Emerging Tech IPOs: A Different Route from SNAP’s
Snap Inc.’s major development was from Snapchat, a phone application that processes images which self-delete over a short span of time. The application was launched in 2011 as iOS only. However, it has diversified its market since then to include Android and Windows users as well. Additionally, the company has developed into a combination of private messaging, publications and even enabling users to share videos and thereby record live events. These are then streamed onto servers where other people can view them via their Snapchat accounts.
As such, Snap’s success has largely been due to its dependency on societal consumers. Individuals using the company’s media-sharing services have spurred its growth into one of the largest IPOs seen this year valued at $3.4 billion. However, the majority of public issuances scheduled this year from the technology sector are shifted towards a different audience: corporate clients. These companies sell their services to companies rather than individuals- providing them with valuable data and expertise in its manipulation. As such, the businesses can make more informed corporate decisions.
But why are these data analytics companies suddenly having a rise in their public issuances?
You might wonder why the firms would bother taking the risk involved with new releases yet the markets already have information-processing giants such as IBM and Oracle. The reason lies in increased investment towards these companies. Lately, investors have been more receptive towards taking chances in putting their money in data analytics firms despite most of them having high valuations. Another previous determent had been the fact that most of these enterprises are yet to break even.
However, rising demands in this sector signal that the firms will be in profit very soon. As such, most investors are not letting this chance for potential profit pass them by. Further, unlike companies such as Snap Inc. whose users may vary over time, firms dealing with information processing have recurring subscription models from their clients. As a result, it is easier to predict their profitability and forecast future generation of revenue.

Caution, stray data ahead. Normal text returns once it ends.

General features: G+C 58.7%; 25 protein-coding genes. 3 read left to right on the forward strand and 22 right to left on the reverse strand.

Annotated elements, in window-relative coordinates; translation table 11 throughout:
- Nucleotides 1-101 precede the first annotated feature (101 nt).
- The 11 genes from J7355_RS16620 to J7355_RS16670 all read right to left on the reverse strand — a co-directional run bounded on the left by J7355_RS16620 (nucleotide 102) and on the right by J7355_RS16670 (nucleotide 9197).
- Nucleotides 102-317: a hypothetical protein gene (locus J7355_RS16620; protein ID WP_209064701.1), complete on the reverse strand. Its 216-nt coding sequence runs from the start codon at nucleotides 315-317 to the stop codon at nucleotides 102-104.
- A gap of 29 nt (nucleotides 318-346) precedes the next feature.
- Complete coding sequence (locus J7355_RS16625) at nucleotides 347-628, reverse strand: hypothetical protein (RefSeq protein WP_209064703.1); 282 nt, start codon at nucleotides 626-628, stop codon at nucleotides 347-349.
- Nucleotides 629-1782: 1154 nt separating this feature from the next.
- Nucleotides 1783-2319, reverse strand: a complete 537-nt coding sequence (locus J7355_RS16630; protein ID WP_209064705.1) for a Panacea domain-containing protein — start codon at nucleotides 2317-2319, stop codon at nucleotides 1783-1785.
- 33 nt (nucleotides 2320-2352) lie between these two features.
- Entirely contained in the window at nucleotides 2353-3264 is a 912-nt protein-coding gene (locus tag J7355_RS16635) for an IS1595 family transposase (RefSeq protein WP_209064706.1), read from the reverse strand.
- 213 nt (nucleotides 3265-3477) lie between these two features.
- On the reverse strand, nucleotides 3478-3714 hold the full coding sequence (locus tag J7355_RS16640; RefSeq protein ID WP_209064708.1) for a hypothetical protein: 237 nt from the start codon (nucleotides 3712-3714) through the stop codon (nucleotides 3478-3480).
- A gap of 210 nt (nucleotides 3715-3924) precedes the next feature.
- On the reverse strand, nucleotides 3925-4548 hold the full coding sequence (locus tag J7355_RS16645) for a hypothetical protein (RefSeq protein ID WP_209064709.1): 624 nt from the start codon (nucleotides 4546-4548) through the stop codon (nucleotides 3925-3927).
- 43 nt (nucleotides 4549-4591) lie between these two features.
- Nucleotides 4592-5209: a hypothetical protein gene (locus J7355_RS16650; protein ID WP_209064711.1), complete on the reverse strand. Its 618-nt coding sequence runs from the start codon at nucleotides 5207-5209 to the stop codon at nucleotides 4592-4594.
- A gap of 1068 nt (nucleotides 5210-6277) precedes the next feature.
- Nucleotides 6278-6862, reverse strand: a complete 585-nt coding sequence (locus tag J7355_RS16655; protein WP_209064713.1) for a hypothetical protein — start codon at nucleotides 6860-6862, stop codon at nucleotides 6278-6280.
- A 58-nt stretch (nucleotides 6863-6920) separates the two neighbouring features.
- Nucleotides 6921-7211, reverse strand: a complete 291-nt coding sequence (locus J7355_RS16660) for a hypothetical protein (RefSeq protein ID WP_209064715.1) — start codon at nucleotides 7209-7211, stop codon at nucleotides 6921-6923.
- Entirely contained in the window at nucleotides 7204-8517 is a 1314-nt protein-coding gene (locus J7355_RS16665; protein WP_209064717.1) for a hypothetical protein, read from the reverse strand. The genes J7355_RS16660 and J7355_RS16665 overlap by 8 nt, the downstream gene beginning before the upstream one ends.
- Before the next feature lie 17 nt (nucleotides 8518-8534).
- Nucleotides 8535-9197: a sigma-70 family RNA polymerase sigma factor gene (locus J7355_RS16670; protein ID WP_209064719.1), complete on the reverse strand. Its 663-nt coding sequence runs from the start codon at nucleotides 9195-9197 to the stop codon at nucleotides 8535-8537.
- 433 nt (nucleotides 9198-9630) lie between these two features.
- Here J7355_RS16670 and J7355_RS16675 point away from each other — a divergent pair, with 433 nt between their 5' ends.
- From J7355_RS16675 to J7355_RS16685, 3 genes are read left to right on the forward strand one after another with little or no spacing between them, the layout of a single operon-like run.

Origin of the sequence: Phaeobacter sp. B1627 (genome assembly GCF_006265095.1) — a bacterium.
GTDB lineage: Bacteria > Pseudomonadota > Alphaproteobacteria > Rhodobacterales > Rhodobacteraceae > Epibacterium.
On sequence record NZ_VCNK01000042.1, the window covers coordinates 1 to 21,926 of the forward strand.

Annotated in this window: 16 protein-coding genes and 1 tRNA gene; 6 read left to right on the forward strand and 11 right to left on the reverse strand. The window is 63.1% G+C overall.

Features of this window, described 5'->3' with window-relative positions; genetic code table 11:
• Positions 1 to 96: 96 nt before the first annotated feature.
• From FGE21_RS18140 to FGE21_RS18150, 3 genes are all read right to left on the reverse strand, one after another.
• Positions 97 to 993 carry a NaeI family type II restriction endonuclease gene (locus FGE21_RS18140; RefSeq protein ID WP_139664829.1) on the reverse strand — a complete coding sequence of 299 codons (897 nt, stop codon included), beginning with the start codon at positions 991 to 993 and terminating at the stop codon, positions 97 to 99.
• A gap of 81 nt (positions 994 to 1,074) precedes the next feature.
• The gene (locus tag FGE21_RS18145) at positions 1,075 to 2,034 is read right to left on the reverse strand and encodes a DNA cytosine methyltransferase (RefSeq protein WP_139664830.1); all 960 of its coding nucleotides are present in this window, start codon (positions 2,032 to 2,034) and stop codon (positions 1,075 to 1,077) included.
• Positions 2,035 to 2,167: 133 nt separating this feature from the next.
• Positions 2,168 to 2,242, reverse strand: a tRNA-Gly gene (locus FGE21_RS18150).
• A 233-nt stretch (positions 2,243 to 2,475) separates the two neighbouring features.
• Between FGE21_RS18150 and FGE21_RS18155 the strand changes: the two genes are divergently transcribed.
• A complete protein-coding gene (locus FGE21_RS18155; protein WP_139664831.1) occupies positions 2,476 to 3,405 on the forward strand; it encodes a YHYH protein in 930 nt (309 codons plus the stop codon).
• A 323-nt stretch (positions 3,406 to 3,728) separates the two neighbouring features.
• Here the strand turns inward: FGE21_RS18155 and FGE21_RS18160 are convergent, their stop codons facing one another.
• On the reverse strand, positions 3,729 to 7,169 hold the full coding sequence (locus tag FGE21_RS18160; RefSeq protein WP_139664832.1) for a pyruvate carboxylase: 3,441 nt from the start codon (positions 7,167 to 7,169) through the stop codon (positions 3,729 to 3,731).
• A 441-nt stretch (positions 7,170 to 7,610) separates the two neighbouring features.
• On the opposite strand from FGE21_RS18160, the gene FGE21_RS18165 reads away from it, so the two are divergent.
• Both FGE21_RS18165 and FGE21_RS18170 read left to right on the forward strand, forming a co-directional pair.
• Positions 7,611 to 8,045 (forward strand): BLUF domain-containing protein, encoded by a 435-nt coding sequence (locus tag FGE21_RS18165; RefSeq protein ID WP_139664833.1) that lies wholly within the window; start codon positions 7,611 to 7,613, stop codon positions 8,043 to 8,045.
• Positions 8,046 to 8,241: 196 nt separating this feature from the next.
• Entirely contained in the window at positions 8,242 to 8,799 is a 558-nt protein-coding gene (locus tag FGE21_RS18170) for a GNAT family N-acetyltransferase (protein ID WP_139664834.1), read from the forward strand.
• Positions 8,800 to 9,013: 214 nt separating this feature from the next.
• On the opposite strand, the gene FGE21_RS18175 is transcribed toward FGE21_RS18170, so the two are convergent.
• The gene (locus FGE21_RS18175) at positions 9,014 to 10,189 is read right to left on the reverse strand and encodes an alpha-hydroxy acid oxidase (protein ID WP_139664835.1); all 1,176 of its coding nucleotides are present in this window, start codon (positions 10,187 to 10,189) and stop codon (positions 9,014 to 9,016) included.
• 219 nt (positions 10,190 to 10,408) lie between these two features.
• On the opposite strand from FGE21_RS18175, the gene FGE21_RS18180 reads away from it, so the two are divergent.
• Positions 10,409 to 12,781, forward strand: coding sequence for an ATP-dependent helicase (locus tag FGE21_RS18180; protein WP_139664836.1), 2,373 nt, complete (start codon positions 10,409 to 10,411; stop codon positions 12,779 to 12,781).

Also, technology IPOs of this kind have been obtaining higher returns in the market. In recent calculations from trading floors, new releases of enterprise software firms received a 13 percent return on their investments over the past three months. This figure was compared to a 6.4 percent return for the Renaissance IPO ETF. The profits are also higher than those from the broader market, as Dow Jones Industrial Average and S&P 500 index have gained 9 percent less compared to software companies.
What are the new software enterprises on the market?
The release of these data analytics firms has included Talend SA that went public last year and MuleSoft Inc.(MULE) that went public on March 13th. MuleSoft’s stock soared by 43 percent in its first-day trading, showing just how much demand there was in the company’s stock. Alteryx Inc. (AYX) also had a nearly 11 percent rise in the company’s stock once it went public on March 23rd. Additionally, AppDynamics was set to go public early this year. However, CISCO Inc. took the chance and bought the startup hours before its release.
There are also other software firms whose releases are expected this year. These include Palantir Technologies Inc., valued at $20 billion as well as Dropbox Inc.